A federal judge’s recent ruling regarding the use of cruise fees is not as restrictive as initially thought, according to Ketchikan Gateway Borough Attorney Glenn Brown.

The lawsuit was brought by the cruise industry against the City and Borough of Juneau over how Juneau spent its cruise fees. The judge ruled that Juneau’s cruise fees should only be spent on items that are physically tied to the ships.

But, Brown told the Ketchikan Gateway Borough Assembly on Monday, that isn’t necessarily the case for all cruise fees.

“So, the first interpretation of the case was largely if you spend it on anything beyond the end of the gangway coming from the ship, you’re violating the tonnage clause,” he said. “In reality, I think some of the language makes it clear that if it benefits the passengers while in the course of benefitting the vessel, that may not be violative of the tonnage clause.”

The tonnage clause is a clause in the U.S. Constitution that restricts how states can impose taxes on shipments and cargo. Brown says if the taxes are paid by the cruise passengers, not the ship, then they could be used for services that clearly benefit those passengers and the ship.

The Juneau lawsuit ruling was thought to apply to other cruise fees.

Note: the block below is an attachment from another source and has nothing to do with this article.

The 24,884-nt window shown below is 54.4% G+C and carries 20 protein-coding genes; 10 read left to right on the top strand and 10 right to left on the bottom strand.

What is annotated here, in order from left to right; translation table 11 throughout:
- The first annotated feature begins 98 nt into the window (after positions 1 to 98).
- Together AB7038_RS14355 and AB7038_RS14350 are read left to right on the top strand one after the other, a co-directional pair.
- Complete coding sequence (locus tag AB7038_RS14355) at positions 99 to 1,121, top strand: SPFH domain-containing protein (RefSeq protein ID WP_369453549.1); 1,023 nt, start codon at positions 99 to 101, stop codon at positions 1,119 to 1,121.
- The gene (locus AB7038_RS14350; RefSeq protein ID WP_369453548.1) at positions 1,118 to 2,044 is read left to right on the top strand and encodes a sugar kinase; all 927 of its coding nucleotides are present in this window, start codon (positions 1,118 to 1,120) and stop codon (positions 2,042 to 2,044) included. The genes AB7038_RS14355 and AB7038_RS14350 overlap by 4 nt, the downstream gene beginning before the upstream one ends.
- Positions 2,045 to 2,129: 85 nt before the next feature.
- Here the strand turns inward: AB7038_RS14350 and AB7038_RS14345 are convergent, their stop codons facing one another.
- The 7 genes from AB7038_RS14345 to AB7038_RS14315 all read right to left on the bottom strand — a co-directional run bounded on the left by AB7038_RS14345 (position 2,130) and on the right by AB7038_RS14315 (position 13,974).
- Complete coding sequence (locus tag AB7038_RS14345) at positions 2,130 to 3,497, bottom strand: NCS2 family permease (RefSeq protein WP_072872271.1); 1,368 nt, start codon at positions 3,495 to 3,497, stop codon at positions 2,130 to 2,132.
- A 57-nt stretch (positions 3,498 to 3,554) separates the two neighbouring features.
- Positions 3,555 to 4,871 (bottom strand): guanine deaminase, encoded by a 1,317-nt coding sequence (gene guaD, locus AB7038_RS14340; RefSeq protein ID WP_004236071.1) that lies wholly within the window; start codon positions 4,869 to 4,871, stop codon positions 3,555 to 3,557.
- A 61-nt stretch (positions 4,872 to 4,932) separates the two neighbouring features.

The City of Ketchikan charges port fees; the Ketchikan Gateway Borough does not. But the borough does receive a share of state Commercial Vessel Passenger fees, which it uses for various services.

Brown says it appears the borough’s use of CPV funds will pass scrutiny.

“I think the borough has done a good job over the last few years in trying to make sure its expenditures of CPV were logical, rational, related back to the vessel,” he said.

Brown adds that other recent court rulings show spending CPV funds for services that benefit the general public as well as cruise passengers also can be acceptable.

He said the borough needs to continue to carefully review how it spends CPV funds; and the Juneau lawsuit ruling can be used for guidance in that review process.